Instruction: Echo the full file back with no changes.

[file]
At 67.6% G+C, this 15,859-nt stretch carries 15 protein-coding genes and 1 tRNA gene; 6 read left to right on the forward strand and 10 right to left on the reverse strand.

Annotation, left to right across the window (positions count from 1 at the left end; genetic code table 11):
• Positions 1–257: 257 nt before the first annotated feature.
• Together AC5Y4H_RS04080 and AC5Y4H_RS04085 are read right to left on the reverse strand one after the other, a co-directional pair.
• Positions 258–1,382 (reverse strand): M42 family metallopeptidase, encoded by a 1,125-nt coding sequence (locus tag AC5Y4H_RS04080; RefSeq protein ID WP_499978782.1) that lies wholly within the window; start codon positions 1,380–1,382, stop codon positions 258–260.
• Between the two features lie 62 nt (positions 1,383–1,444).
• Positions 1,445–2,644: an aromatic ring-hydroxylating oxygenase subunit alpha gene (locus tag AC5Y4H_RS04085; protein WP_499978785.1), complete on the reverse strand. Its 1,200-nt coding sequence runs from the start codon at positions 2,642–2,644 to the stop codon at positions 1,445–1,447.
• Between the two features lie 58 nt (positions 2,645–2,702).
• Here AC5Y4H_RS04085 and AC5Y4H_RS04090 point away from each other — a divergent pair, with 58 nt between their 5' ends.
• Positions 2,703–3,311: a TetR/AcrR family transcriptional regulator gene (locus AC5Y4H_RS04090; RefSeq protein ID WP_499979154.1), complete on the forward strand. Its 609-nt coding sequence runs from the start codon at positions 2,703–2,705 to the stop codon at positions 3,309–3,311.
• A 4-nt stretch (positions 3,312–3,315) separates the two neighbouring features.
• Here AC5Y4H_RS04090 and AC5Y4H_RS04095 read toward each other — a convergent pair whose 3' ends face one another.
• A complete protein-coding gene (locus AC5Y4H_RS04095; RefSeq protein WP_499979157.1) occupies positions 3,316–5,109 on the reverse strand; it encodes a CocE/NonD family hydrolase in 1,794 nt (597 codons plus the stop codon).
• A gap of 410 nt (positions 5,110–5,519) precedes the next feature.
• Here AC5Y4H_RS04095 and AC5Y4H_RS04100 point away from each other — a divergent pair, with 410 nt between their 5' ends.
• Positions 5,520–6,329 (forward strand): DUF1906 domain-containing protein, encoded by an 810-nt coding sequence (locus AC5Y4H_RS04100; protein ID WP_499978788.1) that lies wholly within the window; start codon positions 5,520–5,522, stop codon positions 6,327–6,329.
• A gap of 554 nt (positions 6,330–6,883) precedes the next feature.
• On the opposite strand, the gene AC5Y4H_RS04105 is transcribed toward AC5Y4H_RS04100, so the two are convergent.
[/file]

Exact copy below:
At 67.6% G+C, this 15,859-nt stretch carries 15 protein-coding genes and 1 tRNA gene; 6 read left to right on the forward strand and 10 right to left on the reverse strand.

Annotation, left to right across the window (positions count from 1 at the left end; genetic code table 11):
• Positions 1–257: 257 nt before the first annotated feature.
• Together AC5Y4H_RS04080 and AC5Y4H_RS04085 are read right to left on the reverse strand one after the other, a co-directional pair.
• Positions 258–1,382 (reverse strand): M42 family metallopeptidase, encoded by a 1,125-nt coding sequence (locus tag AC5Y4H_RS04080; RefSeq protein ID WP_499978782.1) that lies wholly within the window; start codon positions 1,380–1,382, stop codon positions 258–260.
• Between the two features lie 62 nt (positions 1,383–1,444).
• Positions 1,445–2,644: an aromatic ring-hydroxylating oxygenase subunit alpha gene (locus tag AC5Y4H_RS04085; protein WP_499978785.1), complete on the reverse strand. Its 1,200-nt coding sequence runs from the start codon at positions 2,642–2,644 to the stop codon at positions 1,445–1,447.
• Between the two features lie 58 nt (positions 2,645–2,702).
• Here AC5Y4H_RS04085 and AC5Y4H_RS04090 point away from each other — a divergent pair, with 58 nt between their 5' ends.
• Positions 2,703–3,311: a TetR/AcrR family transcriptional regulator gene (locus AC5Y4H_RS04090; RefSeq protein ID WP_499979154.1), complete on the forward strand. Its 609-nt coding sequence runs from the start codon at positions 2,703–2,705 to the stop codon at positions 3,309–3,311.
• A 4-nt stretch (positions 3,312–3,315) separates the two neighbouring features.
• Here AC5Y4H_RS04090 and AC5Y4H_RS04095 read toward each other — a convergent pair whose 3' ends face one another.
• A complete protein-coding gene (locus AC5Y4H_RS04095; RefSeq protein WP_499979157.1) occupies positions 3,316–5,109 on the reverse strand; it encodes a CocE/NonD family hydrolase in 1,794 nt (597 codons plus the stop codon).
• A gap of 410 nt (positions 5,110–5,519) precedes the next feature.
• Here AC5Y4H_RS04095 and AC5Y4H_RS04100 point away from each other — a divergent pair, with 410 nt between their 5' ends.
• Positions 5,520–6,329 (forward strand): DUF1906 domain-containing protein, encoded by an 810-nt coding sequence (locus AC5Y4H_RS04100; protein ID WP_499978788.1) that lies wholly within the window; start codon positions 5,520–5,522, stop codon positions 6,327–6,329.
• A gap of 554 nt (positions 6,330–6,883) precedes the next feature.
• On the opposite strand, the gene AC5Y4H_RS04105 is transcribed toward AC5Y4H_RS04100, so the two are convergent.